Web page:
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The best sex advice can be the hardest to follow

The best sex advice can be the hardest to follow

By Catherine Pearson/ As a reporter covering sex and intimacy, I spend a lot of time listening to experts extol the virtues of open and honest communication. To have good sex—and to keep having good sex over time—couples have to be willing to talk about it, they say.

But some people would rather leave their relationship than have those conversations, especially if things aren't going well in the bedroom, said Jeffrey Chernin, a marriage therapist.

Chernin says those conversations can be stressful. Here are some suggestions that may help.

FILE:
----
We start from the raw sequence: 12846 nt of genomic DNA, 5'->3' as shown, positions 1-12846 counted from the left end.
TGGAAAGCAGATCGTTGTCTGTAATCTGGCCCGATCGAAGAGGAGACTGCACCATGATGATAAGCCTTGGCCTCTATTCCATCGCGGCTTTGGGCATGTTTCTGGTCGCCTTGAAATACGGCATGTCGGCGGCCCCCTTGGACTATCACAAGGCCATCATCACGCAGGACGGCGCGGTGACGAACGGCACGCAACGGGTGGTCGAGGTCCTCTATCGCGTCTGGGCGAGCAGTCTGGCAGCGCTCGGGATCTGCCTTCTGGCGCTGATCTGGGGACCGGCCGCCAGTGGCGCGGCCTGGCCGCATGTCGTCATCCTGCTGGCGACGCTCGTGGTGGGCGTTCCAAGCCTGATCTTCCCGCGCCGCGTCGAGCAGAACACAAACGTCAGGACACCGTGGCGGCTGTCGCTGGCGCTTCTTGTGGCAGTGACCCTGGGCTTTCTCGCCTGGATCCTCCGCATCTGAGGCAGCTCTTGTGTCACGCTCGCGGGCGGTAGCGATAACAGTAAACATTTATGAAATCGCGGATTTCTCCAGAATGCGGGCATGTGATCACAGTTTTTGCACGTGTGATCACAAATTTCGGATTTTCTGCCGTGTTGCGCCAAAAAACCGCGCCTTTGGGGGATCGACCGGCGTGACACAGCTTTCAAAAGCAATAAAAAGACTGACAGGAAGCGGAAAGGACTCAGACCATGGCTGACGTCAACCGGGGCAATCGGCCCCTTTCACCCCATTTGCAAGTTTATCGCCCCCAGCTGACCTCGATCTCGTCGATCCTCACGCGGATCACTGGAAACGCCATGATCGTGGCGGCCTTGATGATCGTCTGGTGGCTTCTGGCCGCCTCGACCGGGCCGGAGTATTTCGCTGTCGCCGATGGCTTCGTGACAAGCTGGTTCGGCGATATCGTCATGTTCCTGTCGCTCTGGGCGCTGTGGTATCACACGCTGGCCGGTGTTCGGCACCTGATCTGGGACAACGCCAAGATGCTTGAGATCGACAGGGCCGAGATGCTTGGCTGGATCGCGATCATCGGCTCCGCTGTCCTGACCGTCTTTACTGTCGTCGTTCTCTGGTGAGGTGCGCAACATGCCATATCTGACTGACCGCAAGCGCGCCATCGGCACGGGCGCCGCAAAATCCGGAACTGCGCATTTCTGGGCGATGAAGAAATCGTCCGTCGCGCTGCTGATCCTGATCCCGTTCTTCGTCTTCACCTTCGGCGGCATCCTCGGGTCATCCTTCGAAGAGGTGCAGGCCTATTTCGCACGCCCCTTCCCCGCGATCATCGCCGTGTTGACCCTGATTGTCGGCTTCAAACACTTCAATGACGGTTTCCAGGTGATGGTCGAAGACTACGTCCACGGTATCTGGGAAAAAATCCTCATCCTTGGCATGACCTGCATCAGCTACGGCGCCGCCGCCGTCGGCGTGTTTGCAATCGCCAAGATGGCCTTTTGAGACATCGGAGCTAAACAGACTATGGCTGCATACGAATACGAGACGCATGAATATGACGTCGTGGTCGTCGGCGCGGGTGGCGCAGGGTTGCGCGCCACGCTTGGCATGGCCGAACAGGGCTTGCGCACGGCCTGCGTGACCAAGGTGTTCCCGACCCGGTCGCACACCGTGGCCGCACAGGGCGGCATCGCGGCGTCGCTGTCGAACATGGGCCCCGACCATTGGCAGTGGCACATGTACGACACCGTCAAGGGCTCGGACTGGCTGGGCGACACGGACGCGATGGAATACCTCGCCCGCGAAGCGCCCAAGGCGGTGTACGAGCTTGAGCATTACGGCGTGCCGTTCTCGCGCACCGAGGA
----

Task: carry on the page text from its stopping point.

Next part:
It may be possible to alleviate the horror if you treat them with sensitivity. When one partner says, "We need to talk, the other person feels like they're going to the principal's office."


Focus on solving problems together.

That means saying something like, "I know how hard it is for us to talk about this, but we have to."

Then ask, "What can we do about it?"

Prepare questions ahead of time.

Such as "Our relationship is really important to me and I would like sex to be a part of it (again)".

Bring some positive things into the conversation.

Maybe you tell your partner you love it when they hug you or plan a romantic night on the town.